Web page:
Last edited: Feb 3, 2016
  6. Feb 3, 2016 #5

    ehild

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    In one dimension, instantaneous velocity can be either positive and negative. It is a one-dimensional vector. Instantaneous speed is a scalar, magnitude of the instantaneous velocity, and can not be negative. They are different concepts.
     
  7. Feb 3, 2016 #6

    PeroK

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    Maybe look at this a different way. Instantaneous velocity means the velocity at a single point/instant in time. [IF you are not sure that such a thing exists, then you may need to start thinking in terms of limits or "infinitesimal" time intervals. But, when I think about physics, I have no trouble with the idea that a particle has a velocity at each point in time.]

    So, I'm quite happy with the concept that at each instant a particle has a velocity. At that instant, its speed is just the magnitude of the velocity. Technically, therefore, as already pointed out in post #5: speed = +/- velocity (for 1 dimensional motion).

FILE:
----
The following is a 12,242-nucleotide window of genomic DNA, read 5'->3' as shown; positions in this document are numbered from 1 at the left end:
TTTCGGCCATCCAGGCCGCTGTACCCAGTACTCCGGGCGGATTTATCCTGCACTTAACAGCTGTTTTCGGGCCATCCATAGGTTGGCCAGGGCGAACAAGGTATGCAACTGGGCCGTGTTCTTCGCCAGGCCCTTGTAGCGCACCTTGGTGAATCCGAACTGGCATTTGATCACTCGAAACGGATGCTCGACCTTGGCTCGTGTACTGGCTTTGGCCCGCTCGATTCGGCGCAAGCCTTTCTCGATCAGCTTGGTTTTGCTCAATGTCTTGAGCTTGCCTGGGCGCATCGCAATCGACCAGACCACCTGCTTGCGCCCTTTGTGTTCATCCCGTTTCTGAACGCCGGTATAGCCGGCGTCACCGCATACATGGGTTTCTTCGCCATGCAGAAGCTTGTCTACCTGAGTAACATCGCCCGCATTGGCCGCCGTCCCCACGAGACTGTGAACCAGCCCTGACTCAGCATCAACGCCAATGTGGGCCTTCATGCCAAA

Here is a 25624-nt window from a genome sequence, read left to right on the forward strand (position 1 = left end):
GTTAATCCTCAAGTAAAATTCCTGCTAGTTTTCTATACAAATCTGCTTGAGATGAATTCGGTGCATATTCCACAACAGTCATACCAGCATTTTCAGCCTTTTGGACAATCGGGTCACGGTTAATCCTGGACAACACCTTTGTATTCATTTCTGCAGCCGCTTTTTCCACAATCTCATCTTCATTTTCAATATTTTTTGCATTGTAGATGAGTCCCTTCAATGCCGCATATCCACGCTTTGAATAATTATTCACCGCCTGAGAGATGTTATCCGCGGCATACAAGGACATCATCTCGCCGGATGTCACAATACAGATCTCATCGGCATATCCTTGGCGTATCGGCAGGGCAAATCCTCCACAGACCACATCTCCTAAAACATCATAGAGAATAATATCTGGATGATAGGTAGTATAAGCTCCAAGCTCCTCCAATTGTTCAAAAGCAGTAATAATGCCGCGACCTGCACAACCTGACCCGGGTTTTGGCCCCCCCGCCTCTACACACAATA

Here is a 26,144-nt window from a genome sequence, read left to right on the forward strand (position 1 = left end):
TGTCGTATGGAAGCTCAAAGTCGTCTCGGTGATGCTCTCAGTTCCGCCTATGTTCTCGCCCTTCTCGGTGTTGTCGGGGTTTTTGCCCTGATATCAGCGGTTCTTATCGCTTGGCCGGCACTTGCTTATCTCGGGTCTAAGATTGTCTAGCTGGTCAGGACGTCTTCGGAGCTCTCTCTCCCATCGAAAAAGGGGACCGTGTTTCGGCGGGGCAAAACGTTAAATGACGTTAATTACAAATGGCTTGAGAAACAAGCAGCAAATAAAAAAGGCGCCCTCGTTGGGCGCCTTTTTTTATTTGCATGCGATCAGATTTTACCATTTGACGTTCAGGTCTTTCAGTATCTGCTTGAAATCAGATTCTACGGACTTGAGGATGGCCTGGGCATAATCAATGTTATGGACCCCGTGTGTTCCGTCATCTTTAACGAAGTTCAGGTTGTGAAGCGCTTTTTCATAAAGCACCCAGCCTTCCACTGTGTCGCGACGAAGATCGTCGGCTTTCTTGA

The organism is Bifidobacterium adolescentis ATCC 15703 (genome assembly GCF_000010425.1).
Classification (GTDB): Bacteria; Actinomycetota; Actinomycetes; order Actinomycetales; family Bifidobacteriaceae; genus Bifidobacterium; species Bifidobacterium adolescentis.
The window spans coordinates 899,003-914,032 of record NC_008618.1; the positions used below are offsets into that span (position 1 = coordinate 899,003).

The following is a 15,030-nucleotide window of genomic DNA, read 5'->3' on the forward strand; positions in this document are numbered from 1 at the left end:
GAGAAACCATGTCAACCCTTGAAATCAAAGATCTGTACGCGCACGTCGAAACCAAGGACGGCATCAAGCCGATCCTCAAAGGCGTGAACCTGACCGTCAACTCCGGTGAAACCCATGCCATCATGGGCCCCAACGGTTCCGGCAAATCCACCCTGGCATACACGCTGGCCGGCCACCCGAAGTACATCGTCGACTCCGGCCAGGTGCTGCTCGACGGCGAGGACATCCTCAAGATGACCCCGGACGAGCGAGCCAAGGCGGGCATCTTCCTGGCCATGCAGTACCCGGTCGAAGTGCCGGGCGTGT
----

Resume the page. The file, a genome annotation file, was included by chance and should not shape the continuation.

More generally, in terms of vectors: ##v = |\vec{v}|##, where ##v## is the speed and ##\vec{v}## is the velocity.

    Now, there is also the concept of "average" speed and "average" velocity. The average velocity (over a period of time) is the displacement divided by the time interval. As you probably know, if you move out and then back to where you started, the average velocity is 0.

    The average speed, however, is the total distance travelled divided by the time interval. The average speed can never by 0 unless you haven't moved at all.

    Average speed and average velocity, therefore, often bear little relation to each other. Especially in 2 and 3 dimensional motion.
     
  8. Feb 3, 2016 #7
    Right, gotcha. That's because by definition magnitude is always positive. The +/- is only indicative of the direction on the coordinate system.
     
  9. Feb 4, 2016 #8

    CWatters

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    You get a similar issue in electronics. If you look at an AC voltage waveform the average voltage is zero - so you might be fooled into thinking the average power to be zero but that's not the case.